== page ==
Apple's iPhone yesterday again took the top ranking in J.D. Power and Associates' smartphone customer satisfaction survey, the company said.
Apple scored 855 out of a possible 1,000 points in the customer satisfaction survey, leading four closely-bunched rivals: Nokia (with 795), Samsung (793), Motorola (792) and HTC (790). Apple's score was slightly higher than in last September's survey, while its margin of victory was almost identical.
It was the eighth consecutive poll from the California marketing research company that put Apple in the top smartphone spot. "From an overall brand perspective, Apple remains solid across the board," said Kirk Parsons, J .D. Power's senior director of telecommunications services.
Contrary to talk that Apple is being beaten by Samsung, the Korean electronics giant that's slated to ship its 5-in. Galaxy S4 next month, Apple's lead in customer satisfaction shows no sign of narrowing, Parsons said.
Last year, Apple beat HTC by 59 points; this year it topped Nokia by 60.
"HTC just hasn't kept up with the Joneses," noted Parsons, referring to the increase in satisfaction on the part of Nokia, which climbed 29 points in six months and Samsung, which gained 11 points since September 2012. HTC, which just announced it was delaying its new flagship, the One smartphone, was flat.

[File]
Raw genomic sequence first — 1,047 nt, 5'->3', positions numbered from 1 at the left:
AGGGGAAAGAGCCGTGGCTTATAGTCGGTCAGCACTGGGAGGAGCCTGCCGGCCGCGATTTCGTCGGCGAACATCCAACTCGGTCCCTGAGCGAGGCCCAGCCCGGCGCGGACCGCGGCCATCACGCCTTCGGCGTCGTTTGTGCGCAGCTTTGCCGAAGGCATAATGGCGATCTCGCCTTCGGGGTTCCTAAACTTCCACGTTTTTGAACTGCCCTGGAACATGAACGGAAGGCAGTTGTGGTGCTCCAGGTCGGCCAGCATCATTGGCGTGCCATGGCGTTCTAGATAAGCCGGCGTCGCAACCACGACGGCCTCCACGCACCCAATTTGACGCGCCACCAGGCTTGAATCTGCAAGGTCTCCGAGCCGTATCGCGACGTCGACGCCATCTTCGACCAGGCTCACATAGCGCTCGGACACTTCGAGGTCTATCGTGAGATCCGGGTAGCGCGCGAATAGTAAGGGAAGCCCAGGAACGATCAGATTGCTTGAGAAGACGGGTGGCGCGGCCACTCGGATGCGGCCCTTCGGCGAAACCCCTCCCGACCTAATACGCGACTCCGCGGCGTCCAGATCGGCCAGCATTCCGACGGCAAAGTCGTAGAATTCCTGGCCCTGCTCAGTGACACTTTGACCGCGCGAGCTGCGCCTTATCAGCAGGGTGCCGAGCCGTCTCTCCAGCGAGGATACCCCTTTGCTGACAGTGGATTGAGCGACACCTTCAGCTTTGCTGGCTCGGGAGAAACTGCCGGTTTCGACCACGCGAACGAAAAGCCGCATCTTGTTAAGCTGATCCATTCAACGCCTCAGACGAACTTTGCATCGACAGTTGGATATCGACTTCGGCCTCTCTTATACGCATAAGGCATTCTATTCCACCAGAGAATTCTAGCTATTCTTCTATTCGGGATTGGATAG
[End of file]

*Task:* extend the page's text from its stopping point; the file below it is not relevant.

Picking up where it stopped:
The latest industry average smartphone satisfaction rating was 796.
J.D. Power measured satisfaction by polling nearly 10,000 owners who have had their handset one year or less, weighting factors that included performance, physical design, features and ease of operation.
Apple scored well in all four, and unlike in 2011, when owners complained of short battery life and long charging times, the newer iPhone 4S and iPhone 5 got better grades from users.
"The battery problem has gone away somewhat," said Parsons. "It's not as much of a glaring weakness as it once was."
Across all smartphones, the performance category -- which J.D. Power weights as 33% of the total score -- improved the most. Parsons attributed the gains to better operating system reliability, faster processors and higher photo and video quality.
"The fact is, we're seeing satisfaction going up slowly over time for smartphones," said Parsons. "In almost every product category, satisfaction typically climbs until it levels off, or goes down. Smartphones haven't reached that plateau yet, but they will eventually."
To push that date further into the future, smartphone makers must continue to meet customer expectations. "Providing an easy-to-use, yet powerful operating system with the ability to customize applications to suit individual needs is essential to providing a high-quality and rewarding wireless experience," Parsons said.
J.D. Power does not disclose results of individual smartphone models, but instead rates brands. That gives Apple an advantage of sorts, Parsons acknowledged, since it makes and sells only the high-end iPhone. Other brands -- he singled out Samsung -- have a much larger portfolio that includes handsets at a broader price spectrum, with a corresponding wider range of features.
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